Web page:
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2Q17 Loan Review: Top-line & Bottom Line

July 6, 2017 - 2Q17 headline leveraged lending volumes remained astonishingly high. But, of course, the real story is more nuanced. As in recent quarters, refinancings dominated the action, real supply was more modest and demand remained very solid.  We discuss all these trends – and what they meant for deal terms – below. 

First, the top-line figures (which vary – dramatically – based on data collection methods): In the overall leveraged loan space, TR-LPC observed $333 billion of second quarter issuance and S&P/LCD saw $159 billion of issuance. In the institutional space, TR-LPC calculated $207 billion of gross institutional loan issuance, LevFinInsights captured $249 billion of “priced” deals and LCD tracked $125 billion of gross issuance. 

But while those topline figures may be eyepopping, there is less than meets a popped eye. First, refinancings accounted for over half of all lending activity, even as repricing activity declined from 1Q17’s record level. Consider LevFinInsight’s deal volume: First quarter saw $338 billion of “priced” institutional deals, with $279 billion (82%) being associated repayments. Second quarter saw $249 billion of priced institutional deals, with $179 billion (72%) being associated repayments.  Thus, net priced volume was higher in second quarter ($69.7 billion) than first quarter ($59.8 billion). 

The S&P/LSTA Leveraged Loan Index agrees that there was (slightly) less sound and fury and (slightly) more real action in 2Q17. Despite lower nominal issuance, outstandings of priced loans in the Index grew by $49 billion across the past three months, bringing it to a record $925 billion. Including unpriced loans, outstandings hit $943 billion.  chart_070717vs2-1 (Indeed, the Chart of the Week demonstrates the fallacy of using “new issue” as a proxy of supply. The Index’s growth trajectory was steepest in 2014 and 2Q17, not in the periods of the strongest nominal loan issuance.)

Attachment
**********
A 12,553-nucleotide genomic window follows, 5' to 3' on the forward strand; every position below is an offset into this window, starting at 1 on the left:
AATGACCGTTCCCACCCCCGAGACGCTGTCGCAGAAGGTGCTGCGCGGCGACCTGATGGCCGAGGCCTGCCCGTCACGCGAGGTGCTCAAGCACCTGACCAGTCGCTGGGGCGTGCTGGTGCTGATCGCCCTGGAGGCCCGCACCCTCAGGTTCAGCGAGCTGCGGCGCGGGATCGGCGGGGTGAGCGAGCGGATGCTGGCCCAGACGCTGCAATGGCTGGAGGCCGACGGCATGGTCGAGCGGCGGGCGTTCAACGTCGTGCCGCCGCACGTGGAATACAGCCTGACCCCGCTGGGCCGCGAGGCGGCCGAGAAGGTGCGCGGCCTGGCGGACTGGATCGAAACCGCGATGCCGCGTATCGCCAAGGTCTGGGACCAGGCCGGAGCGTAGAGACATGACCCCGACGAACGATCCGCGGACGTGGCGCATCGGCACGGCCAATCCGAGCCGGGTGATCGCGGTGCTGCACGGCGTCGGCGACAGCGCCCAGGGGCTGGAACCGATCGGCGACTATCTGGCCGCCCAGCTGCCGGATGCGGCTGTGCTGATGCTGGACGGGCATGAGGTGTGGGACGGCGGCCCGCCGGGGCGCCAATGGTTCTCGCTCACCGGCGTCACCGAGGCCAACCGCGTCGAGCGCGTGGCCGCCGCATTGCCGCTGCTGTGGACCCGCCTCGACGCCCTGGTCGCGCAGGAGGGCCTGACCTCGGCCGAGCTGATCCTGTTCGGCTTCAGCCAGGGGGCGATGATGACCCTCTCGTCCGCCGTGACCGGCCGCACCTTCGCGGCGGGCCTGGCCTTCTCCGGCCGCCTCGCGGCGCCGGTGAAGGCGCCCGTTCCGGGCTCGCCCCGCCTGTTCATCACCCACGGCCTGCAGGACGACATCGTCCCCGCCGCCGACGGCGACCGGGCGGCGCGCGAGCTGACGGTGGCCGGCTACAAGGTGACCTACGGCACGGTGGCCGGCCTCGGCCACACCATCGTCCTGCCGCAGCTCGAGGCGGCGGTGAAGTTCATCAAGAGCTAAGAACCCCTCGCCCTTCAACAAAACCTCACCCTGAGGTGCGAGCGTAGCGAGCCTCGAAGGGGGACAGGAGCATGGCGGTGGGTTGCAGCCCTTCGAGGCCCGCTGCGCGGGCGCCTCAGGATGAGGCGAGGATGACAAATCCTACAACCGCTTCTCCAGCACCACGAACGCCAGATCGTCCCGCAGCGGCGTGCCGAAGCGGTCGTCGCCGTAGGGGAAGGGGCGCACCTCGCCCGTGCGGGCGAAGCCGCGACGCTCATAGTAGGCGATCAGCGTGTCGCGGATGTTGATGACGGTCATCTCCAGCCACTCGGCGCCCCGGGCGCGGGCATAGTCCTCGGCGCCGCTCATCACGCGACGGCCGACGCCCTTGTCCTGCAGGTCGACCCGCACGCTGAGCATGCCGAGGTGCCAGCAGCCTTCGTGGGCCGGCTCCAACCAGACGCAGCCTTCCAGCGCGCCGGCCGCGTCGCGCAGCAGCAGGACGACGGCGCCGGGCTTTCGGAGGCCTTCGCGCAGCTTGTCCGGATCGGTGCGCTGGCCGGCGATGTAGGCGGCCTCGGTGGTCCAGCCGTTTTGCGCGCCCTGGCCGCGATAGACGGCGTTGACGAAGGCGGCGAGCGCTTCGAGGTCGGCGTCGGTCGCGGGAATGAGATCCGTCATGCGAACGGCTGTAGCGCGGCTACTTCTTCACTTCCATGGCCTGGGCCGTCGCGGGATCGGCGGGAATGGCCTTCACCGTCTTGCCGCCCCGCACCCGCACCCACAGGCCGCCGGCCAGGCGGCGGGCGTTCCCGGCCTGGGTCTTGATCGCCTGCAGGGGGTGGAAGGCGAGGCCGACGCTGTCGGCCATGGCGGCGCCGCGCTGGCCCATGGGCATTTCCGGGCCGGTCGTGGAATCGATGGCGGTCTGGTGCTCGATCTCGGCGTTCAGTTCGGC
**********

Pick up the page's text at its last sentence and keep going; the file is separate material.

Real loan growth was partly due to the return of LBOs. LPC and LCD tracked $26 and $31 billion, respectively, of LBO lending in second quarter. This is up materially from 2Q16, even with today’s purchase price multiples around 10x and Leveraged Lending Guidance constraining the amount of debt buyouts could bear. So how did sponsors make this work? By pushing leverage multiples and bringing a boatload of equity. On the leverage side, LCD (using adjusted EBITDA) saw the share of large LBOs with debt/EBITDA of at least 7x climb from 4% in 2016 to 14% in 2Q17. TR-LPC, meanwhile, pegs the 7x share at more than 30%. But at the same time, sponsors also are putting in 41% equity checks. (For context, in 2007 – when PPMs also hit nosebleed heights – equity checks sat in the 30% range.)

While real net supply was materially higher than first quarter, net visible demand was modestly higher. True, CLO issuance accelerated to $35 billion, doubling first quarter’s volumes. But, conversely, loan mutual fund flows decelerated sharply, totaling just $3.5 billion in second quarter, according to TR-LPC. In turn, supply and demand were better balanced in second quarter – or, at least, less imbalanced – and this showed up in secondary and primary pricing stats.  In the secondary, prices were mostly flat (in the 98.2-98.3 context) until early June. But then, with retail and energy softening amid a general investor pushback, secondary prices slipped to end the quarter at 98.02. 

The primary loan market saw a similar trend.  Flex activity decisively favored issuers in March (with 55 reverse flexes to five upward flexes) and April (with 42 reverse flexes to 12 upward flexes), LevFinInsights tabulated. But with spreads contracting as far as CLOs could bear, several sectors wobbling and technical imbalances easing, investors gained leverage. In turn, by June, there were 35 reverse flexes to 28 upward flexes. And while all-in spreads remained flat in the LIB+240 context for BB/BB- issuers, it was a different story for more storied credits. In the B+/B rated space, all-in new issue spreads ended the quarter in the LIB+383 context – up 20 bps from their May lows, according to LCD stats. The question, of course, is can this last?

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